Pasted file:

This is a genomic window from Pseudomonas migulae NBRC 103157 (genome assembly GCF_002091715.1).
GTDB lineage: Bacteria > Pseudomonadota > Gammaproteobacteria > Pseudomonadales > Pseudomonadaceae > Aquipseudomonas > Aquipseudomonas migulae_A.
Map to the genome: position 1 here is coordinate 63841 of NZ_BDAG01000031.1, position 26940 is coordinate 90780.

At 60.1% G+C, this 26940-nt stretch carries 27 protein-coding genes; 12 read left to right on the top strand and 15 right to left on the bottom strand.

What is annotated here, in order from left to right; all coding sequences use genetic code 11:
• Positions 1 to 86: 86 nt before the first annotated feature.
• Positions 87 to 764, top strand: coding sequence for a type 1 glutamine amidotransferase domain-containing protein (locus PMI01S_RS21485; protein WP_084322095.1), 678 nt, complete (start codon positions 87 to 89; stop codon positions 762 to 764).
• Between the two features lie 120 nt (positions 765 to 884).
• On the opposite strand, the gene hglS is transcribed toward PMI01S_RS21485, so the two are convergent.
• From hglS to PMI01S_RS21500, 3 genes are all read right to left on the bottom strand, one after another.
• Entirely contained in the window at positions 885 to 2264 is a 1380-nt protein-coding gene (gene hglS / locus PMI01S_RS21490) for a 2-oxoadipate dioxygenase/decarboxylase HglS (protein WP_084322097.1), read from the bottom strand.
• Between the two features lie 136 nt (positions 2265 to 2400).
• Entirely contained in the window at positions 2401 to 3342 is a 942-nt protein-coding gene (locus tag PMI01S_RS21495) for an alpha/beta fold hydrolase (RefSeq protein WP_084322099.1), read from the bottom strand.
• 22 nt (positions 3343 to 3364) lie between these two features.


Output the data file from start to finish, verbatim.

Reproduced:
This is a genomic window from Pseudomonas migulae NBRC 103157 (genome assembly GCF_002091715.1).
GTDB lineage: Bacteria > Pseudomonadota > Gammaproteobacteria > Pseudomonadales > Pseudomonadaceae > Aquipseudomonas > Aquipseudomonas migulae_A.
Map to the genome: position 1 here is coordinate 63841 of NZ_BDAG01000031.1, position 26940 is coordinate 90780.

At 60.1% G+C, this 26940-nt stretch carries 27 protein-coding genes; 12 read left to right on the top strand and 15 right to left on the bottom strand.

What is annotated here, in order from left to right; all coding sequences use genetic code 11:
• Positions 1 to 86: 86 nt before the first annotated feature.
• Positions 87 to 764, top strand: coding sequence for a type 1 glutamine amidotransferase domain-containing protein (locus PMI01S_RS21485; protein WP_084322095.1), 678 nt, complete (start codon positions 87 to 89; stop codon positions 762 to 764).
• Between the two features lie 120 nt (positions 765 to 884).
• On the opposite strand, the gene hglS is transcribed toward PMI01S_RS21485, so the two are convergent.
• From hglS to PMI01S_RS21500, 3 genes are all read right to left on the bottom strand, one after another.
• Entirely contained in the window at positions 885 to 2264 is a 1380-nt protein-coding gene (gene hglS / locus PMI01S_RS21490) for a 2-oxoadipate dioxygenase/decarboxylase HglS (protein WP_084322097.1), read from the bottom strand.
• Between the two features lie 136 nt (positions 2265 to 2400).
• Entirely contained in the window at positions 2401 to 3342 is a 942-nt protein-coding gene (locus tag PMI01S_RS21495) for an alpha/beta fold hydrolase (RefSeq protein WP_084322099.1), read from the bottom strand.
• 22 nt (positions 3343 to 3364) lie between these two features.